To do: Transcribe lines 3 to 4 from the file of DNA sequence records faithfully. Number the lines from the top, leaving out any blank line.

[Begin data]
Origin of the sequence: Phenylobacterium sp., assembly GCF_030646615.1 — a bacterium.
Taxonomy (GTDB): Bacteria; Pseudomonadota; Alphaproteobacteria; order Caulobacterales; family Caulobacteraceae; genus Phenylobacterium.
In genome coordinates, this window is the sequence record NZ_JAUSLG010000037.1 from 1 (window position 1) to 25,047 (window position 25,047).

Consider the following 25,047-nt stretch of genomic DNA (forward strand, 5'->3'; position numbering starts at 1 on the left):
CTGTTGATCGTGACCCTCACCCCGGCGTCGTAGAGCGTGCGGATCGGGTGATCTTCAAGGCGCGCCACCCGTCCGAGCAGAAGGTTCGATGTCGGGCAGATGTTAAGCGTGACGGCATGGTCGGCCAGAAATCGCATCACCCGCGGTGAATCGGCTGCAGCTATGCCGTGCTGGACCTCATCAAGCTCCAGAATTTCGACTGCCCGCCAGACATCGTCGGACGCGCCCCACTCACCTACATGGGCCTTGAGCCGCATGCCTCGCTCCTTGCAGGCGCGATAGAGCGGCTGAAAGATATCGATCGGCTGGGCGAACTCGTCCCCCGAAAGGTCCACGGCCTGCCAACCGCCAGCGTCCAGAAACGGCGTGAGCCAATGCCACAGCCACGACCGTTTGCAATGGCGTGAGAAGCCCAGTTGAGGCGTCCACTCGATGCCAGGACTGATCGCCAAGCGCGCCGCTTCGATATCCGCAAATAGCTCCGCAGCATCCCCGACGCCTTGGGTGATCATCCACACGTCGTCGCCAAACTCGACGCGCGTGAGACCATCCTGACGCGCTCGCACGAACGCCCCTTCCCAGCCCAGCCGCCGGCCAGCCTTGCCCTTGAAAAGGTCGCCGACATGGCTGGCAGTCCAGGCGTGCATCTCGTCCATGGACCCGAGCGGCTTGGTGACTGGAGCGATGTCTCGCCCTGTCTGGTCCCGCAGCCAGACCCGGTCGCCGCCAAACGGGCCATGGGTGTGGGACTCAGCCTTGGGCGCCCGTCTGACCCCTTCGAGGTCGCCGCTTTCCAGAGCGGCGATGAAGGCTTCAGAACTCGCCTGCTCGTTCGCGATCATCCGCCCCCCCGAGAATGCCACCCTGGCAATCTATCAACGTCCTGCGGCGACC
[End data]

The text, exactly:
In genome coordinates, this window is the sequence record NZ_JAUSLG010000037.1 from 1 (window position 1) to 25,047 (window position 25,047).

Consider the following 25,047-nt stretch of genomic DNA (forward strand, 5'->3'; position numbering starts at 1 on the left):